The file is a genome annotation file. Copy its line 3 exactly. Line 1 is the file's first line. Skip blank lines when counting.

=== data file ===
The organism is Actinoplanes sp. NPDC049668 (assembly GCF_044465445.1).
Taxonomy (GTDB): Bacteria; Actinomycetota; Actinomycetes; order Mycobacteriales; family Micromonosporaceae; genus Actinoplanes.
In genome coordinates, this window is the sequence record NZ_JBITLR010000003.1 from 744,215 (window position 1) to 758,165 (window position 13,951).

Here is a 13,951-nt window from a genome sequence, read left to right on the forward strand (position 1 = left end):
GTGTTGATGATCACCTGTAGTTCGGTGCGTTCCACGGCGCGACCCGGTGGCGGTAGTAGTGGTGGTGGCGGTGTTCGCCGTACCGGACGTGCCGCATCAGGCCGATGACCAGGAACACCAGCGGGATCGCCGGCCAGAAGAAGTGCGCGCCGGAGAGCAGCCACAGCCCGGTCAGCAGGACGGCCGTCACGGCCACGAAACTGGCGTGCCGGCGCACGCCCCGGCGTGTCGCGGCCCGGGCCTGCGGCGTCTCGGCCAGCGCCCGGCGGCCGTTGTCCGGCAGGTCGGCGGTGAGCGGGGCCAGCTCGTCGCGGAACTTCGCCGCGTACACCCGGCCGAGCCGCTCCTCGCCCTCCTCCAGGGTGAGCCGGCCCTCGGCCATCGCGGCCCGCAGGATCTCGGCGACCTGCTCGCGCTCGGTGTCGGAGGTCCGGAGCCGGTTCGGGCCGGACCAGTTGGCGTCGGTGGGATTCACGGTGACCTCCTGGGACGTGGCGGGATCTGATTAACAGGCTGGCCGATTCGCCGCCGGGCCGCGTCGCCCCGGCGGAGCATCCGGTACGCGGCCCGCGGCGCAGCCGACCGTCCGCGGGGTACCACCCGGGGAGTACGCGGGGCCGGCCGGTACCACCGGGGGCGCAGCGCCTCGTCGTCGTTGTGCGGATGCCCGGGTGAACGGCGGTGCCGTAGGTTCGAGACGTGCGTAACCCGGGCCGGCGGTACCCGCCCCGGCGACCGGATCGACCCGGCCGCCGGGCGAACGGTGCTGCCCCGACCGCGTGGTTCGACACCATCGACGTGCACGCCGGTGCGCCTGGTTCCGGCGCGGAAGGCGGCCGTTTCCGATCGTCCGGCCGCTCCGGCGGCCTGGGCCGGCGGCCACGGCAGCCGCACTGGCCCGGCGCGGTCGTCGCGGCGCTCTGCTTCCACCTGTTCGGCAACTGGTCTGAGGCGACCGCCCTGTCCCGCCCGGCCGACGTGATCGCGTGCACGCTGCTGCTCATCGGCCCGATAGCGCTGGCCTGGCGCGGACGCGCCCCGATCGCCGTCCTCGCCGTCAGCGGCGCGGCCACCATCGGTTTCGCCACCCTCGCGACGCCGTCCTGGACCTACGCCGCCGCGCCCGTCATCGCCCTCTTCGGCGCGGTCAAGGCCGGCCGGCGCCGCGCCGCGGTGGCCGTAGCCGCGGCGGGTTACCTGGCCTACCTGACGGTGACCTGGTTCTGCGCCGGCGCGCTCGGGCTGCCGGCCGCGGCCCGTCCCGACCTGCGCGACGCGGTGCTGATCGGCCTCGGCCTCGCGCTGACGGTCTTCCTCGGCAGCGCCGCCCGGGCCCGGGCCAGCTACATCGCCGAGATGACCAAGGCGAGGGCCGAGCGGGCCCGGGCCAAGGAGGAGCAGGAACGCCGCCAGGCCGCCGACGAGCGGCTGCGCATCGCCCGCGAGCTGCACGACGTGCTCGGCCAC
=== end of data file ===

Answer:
In genome coordinates, this window is the sequence record NZ_JBITLR010000003.1 from 744,215 (window position 1) to 758,165 (window position 13,951).